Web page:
The short answer to that question is ‘yes,’ although many freelancers are under the impression that resumes are a thing of the past.
While this is partially true, in today’s market, it really depends on the client. Portfolios, blogs, and websites are the vogue for most successful freelancers out there today, but the traditional resume is still preferred by some.
Freelancer, did you ditch the resume? Think again.
This might trip up freelancers who ditched their resume along with their day job; so how do you know when to include a resume, and how do you go about writing one?
Well, it’s all a matter of reading your client.
How to Distinguish Which Clients Want a Resume
As you begin looking into job posts on freelance job boards, some clients will not explicitly state that a resume is required; instead, the job requirements may imply it. So, when is this the case?
Typically, companies offering ongoing or long term contractual work will want to see evidence of valid work experience.
The screenshot below is a prime example of a client that would prefer a resume along with supplemental writing samples. This remote job is seeking a trustworthy freelancer with a particular skillset, so a resume would be ideal.
Still, other clients are more upfront about their requirements, like this example below:
Notice how this client explicitly asks the candidate to send in a resume along with a letter of interest, writing samples, or a link to a website.
If you don’t have a portfolio of your work, here are a few websites that offer free, pre-formatted portfolios tailored to writers:
If you have a blog, website, or portfolio, now is the time to use it.
As you may know, not every job post will ask for extensive work experience or a resume; they just want a few examples of your expertise. In these cases, your written work speaks for you, and no resume is required.
Now that we’ve covered how to distinguish which clients need a resume and which ones don’t, let’s talk about writing one.
3 Resume Tips for Freelance Writers
#1. Start off with a Professional Profile
Professional profiles give employers a concise summary of your qualifications and skills and are recommendable when you’re uploading your resume to job sites or networking.
In contrast to a career objective, which uses a paragraph format to summarize the candidate, professional profiles implement bullet points. Let’s look at an example below for a more in-depth look:
This resume uses 4 bullet points that entail the candidate’s experience, skills, and qualifications. It looks cleaner, more organized, and less dense, which will encourage employers to give it a cursory read.
#2. Categorize Your Experience by Type of Work
When it comes to the professional experience section, freelance writers have two options: using the traditional reverse-chronological format or categorizing your experience by job type.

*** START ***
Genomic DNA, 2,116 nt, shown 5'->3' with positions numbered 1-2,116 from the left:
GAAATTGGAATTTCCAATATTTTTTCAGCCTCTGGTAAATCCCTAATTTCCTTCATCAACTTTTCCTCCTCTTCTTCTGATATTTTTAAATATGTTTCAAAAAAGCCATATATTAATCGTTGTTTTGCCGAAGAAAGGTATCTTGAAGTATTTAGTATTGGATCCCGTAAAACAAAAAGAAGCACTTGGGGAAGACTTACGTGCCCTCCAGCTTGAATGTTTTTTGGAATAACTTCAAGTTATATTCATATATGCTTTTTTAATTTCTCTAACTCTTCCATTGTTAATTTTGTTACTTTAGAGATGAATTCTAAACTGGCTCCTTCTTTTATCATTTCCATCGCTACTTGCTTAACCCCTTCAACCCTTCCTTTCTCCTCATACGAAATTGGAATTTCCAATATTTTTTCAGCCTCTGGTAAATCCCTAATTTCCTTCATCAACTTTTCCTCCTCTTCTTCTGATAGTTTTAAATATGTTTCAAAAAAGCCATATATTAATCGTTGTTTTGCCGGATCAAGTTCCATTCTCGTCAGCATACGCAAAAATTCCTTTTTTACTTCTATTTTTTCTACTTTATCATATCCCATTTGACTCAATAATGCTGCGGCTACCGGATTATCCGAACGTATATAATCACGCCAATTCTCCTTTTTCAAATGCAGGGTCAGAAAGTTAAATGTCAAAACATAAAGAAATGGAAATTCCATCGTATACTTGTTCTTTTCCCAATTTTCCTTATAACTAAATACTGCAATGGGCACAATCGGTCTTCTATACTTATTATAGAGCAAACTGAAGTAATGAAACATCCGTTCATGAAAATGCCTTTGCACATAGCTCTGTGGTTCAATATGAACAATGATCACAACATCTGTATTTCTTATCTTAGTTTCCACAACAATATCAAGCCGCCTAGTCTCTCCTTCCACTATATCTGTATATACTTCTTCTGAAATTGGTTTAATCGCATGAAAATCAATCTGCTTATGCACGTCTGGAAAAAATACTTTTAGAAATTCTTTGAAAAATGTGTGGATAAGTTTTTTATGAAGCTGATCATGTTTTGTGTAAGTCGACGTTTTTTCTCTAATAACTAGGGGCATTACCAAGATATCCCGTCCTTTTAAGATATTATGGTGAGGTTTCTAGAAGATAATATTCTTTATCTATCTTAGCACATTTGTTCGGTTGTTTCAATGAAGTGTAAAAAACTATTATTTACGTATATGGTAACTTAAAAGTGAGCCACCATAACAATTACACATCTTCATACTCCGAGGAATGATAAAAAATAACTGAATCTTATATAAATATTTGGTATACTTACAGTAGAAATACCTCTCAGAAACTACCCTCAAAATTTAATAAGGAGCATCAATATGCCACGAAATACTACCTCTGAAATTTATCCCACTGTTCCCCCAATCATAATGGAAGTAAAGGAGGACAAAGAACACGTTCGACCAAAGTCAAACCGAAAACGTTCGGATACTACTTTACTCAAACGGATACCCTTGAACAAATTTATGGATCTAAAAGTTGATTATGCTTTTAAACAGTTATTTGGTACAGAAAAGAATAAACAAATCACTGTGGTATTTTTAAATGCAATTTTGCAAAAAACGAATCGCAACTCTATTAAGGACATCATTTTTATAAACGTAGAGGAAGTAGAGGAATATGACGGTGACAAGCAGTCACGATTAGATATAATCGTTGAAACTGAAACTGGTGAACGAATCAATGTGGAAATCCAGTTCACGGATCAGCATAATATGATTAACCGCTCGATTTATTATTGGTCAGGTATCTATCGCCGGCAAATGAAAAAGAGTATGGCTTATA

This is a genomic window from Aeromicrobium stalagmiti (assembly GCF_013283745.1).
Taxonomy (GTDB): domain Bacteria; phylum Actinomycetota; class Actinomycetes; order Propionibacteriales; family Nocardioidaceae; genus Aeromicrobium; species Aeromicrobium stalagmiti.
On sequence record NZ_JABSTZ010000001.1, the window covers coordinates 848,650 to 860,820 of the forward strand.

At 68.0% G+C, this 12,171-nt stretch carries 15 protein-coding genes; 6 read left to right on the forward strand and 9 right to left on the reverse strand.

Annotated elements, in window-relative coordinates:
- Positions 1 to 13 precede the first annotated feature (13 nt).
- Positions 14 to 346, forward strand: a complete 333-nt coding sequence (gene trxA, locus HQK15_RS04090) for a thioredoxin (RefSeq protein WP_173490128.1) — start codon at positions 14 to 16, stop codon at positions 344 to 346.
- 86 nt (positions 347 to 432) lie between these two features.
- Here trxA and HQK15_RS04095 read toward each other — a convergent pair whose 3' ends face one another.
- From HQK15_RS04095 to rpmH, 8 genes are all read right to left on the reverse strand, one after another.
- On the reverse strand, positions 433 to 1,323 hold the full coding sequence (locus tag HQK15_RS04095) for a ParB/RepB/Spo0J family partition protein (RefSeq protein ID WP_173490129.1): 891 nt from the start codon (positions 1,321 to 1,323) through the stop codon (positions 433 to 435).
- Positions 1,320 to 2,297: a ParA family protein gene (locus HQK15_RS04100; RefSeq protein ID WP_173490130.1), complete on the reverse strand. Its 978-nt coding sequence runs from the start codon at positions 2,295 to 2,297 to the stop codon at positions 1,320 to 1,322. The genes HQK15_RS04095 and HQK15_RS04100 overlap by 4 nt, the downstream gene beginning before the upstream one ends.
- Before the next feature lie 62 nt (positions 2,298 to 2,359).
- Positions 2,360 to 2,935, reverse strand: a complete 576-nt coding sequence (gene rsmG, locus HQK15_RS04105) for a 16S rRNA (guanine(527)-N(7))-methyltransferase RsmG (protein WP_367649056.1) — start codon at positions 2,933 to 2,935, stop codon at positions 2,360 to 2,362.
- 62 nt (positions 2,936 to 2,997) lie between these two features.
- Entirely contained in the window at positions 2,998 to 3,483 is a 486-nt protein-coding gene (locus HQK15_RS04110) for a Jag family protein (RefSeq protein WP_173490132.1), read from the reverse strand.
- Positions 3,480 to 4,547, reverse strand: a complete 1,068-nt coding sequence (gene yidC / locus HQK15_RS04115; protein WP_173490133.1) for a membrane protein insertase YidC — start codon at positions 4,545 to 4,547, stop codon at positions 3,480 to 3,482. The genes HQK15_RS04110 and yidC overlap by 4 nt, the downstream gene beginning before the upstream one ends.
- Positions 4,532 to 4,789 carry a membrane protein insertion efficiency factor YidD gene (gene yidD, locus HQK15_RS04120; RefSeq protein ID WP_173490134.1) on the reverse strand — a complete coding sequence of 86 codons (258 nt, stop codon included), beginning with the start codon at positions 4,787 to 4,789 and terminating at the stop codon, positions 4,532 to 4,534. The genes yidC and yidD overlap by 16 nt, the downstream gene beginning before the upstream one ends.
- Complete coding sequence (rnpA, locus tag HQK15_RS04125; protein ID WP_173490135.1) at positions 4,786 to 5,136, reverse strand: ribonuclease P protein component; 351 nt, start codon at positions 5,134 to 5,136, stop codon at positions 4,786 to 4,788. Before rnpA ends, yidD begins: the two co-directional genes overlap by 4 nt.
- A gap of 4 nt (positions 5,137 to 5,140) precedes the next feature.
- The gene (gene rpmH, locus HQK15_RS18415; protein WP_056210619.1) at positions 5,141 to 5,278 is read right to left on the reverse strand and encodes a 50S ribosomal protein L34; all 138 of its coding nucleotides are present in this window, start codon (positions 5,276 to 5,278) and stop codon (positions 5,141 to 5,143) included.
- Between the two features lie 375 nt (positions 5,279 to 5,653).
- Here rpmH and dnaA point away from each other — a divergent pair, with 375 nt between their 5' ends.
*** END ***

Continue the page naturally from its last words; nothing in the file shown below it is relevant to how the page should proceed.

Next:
If your freelance career has remained in one area of expertise (say “Copywriting”) or you have most of your experience with a few long-term gigs, then a traditional professional experience section is suitable.
However, a less-conventional method to writing out freelance experience is to categorize work according to job type. Those with a diversified background of short term freelance writing jobs should choose the categorized format.
For example, if you had a stint as a copywriter, include all your copywriting work under its own section; if you worked in editing, ghostwriting, or writing white papers, create headers for these as well.
Below is a short example of how you could categorize your professional experience section:
Wilkons & Beverly
- Wrote all email copy, increasing subscriber base by 15% over 3 month period.
- Composed landing page copy for launching website.
Belk & Co.
- Responsible for all website and newsletter copy; accumulated over 7,000 subscribers.
- Composed speeches and publishing articles for X company
Organizing your experience in this fashion will make it easier for employers to assess your work. On that note, you should avoid exhaustive lists by including only your most relevant and impressive jobs.
Another tactic to keep in mind is ‘name dropping,’ which is as pretentious as it sounds. This is when you cite work published on well-known authority sites in order to catch an employer’s attention.
The value of an impressive byline cannot be understated; if you have good work, show it off.
#3. Conclude Your Resume with Additional Skills or ‘Core Competencies’
Some people tend to overlook this last section, but for a freelancer, you can improve your chances of landing a job by outlining your key skills and specialties.
Here are just a few areas that are of interest to clients:
- Search Engine Optimization (SEO)
- Conversion Rate Optimization (CRO)
- Content Management Systems: WordPress, Droopal, ModX
- Familiarity with social media formats
- Email Marketing
Considering most freelance work is done remotely, more responsibility is placed on the freelancer, so the more you can do, the better. Clients want someone they can depend on to execute not only the writing, but the formatting and the marketing.
Having a solid resume that outlines your skills and quality work is a good standby for those clients who want something more substantial to assess you, so why not be prepared for the opportunity?
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